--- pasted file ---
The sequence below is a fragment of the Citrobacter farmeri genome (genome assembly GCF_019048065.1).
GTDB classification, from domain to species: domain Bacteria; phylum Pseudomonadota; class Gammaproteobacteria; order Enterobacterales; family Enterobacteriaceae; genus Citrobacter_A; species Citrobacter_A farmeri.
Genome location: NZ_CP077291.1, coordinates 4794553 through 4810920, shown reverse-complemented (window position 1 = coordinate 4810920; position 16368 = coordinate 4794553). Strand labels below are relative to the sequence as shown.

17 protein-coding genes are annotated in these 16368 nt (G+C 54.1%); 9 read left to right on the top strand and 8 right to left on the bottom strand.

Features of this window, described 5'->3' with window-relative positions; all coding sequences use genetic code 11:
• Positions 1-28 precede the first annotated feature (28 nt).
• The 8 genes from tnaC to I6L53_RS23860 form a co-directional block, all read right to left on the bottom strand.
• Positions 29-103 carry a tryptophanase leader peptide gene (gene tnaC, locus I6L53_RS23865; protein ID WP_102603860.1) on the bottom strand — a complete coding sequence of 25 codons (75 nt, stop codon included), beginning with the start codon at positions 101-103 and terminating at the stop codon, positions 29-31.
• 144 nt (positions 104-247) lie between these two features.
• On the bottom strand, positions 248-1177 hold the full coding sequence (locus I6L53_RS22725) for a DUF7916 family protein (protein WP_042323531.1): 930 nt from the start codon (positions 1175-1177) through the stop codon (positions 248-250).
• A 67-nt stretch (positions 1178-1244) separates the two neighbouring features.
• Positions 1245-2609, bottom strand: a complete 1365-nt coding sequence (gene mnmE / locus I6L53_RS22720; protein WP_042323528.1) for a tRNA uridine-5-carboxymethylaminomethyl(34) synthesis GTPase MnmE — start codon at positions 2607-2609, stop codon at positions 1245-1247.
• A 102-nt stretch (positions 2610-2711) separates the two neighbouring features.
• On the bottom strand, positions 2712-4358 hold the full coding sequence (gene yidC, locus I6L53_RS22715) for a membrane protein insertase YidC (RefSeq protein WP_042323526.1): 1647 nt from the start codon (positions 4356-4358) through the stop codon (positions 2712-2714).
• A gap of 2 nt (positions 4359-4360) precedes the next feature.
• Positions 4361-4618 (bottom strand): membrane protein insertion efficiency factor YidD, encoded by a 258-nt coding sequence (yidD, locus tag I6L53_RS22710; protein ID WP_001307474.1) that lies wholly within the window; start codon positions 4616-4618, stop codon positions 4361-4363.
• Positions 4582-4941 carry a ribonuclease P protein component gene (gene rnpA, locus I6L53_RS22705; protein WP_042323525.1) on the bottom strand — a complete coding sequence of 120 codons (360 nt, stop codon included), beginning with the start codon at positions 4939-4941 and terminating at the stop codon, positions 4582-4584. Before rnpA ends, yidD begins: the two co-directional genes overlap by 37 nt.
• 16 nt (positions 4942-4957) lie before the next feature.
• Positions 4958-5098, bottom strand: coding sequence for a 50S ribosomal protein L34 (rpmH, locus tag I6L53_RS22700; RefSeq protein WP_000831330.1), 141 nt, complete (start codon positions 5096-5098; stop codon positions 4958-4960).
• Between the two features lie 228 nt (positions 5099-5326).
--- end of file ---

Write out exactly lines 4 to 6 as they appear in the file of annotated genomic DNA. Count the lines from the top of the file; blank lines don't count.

17 protein-coding genes are annotated in these 16368 nt (G+C 54.1%); 9 read left to right on the top strand and 8 right to left on the bottom strand.

Features of this window, described 5'->3' with window-relative positions; all coding sequences use genetic code 11:
• Positions 1-28 precede the first annotated feature (28 nt).